Primary hyperparathyroidism is a disorder of the parathyroid glands. People who have primary hyperparathyroidism produce excessive amounts of hormones. The symptoms and treatment options vary depending on the patient.
The parathyroid glands are four small glands located in the neck on the thyroid gland. They release a substance called parathyroid hormone (PTH). These hormones help the body maintain the proper amounts of phosphorus and calcium.
When the parathyroid glands become enlarged or swollen, they release too much PTH into the body. In turn, the PTH signals the body to release large amounts of calcium. The calcium enters the bloodstream and travels throughout the body, causing problems such as kidney stones, brittle bones and stomach ulcers. The excess PTH also flushes much of the body's phosphorus out through the urine.
Primary hyperparathyroidism most commonly happens when noncancerous tumors called adenomas form on the parathyroid glands. In rare instances, the disorder can occur as the result of cancer of the parathyroid glands. This uncommon form of cancer typically affects men and women who are more than 30 years old.
The disorder can be traced to an inherited condition in about 5 percent of cases, but it most often occurs without any evident reason. Men are less likely to be affected by primary hyperparathyroidism than women. Children rarely develop the condition. It usually affects people who are more than 60 years old, but young adults occasionally are affected as well.
People who have primary hyperparathyroidism experience a range of symptoms, such as depression, changes in their personality and a lack of physical energy. They might need to urinate more often than usual. Other people complain of pain or weakness in their muscles, stomach pains and nausea. Many individuals do not demonstrate any symptoms at all.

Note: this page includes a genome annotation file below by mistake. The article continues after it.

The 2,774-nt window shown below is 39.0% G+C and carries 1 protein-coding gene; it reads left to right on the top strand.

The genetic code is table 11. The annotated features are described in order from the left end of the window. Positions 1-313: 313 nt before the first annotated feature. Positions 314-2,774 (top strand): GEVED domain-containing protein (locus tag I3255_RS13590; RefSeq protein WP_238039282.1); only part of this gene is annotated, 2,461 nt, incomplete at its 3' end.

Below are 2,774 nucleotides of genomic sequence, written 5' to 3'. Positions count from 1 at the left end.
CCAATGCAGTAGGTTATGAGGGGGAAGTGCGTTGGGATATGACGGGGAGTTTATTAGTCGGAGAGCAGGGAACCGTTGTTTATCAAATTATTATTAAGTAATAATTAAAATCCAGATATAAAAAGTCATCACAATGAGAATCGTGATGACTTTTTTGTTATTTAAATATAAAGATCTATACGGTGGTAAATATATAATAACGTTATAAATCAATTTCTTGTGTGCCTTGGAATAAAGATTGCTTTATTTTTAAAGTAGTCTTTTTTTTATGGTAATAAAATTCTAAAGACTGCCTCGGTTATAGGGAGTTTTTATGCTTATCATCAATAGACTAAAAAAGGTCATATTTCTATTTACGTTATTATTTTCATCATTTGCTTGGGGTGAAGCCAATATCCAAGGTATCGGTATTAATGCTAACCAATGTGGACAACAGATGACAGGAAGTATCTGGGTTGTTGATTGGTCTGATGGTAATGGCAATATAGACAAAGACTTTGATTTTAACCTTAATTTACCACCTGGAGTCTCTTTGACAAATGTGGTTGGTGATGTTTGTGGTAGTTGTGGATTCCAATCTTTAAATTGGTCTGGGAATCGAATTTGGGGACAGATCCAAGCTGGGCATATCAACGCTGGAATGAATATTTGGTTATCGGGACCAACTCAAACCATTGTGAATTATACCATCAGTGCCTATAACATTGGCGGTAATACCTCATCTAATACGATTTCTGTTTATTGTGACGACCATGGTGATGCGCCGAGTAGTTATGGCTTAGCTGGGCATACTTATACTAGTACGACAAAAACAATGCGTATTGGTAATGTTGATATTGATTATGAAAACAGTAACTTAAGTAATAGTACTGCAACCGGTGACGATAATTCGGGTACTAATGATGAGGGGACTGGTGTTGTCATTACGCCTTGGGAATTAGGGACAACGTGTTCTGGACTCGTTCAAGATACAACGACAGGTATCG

An endocrinologist can diagnose the condition by performing a blood test that measures the levels of calcium and phosphorus in the blood. He or she might take a blood test to measure the amount of PTH in the bloodstream. The doctor might also perform computed tomography (CT) scans of the urinary tract and kidneys to look for kidney stones or other evidence of excess calcium, or he or she might conduct bone scans to look for signs of osteoporosis or fractures.
Most physicians recommend surgically removing the damaged parathyroid gland. Some doctors prescribe calcimimetics, which are drugs that inhibit the body's ability to produce PTH, as a form of treatment. Patients who do not demonstrate symptoms or who have normal levels of calcium and phosphorus might need only to be monitored for changes in their condition and do not necessarily require immediate surgery.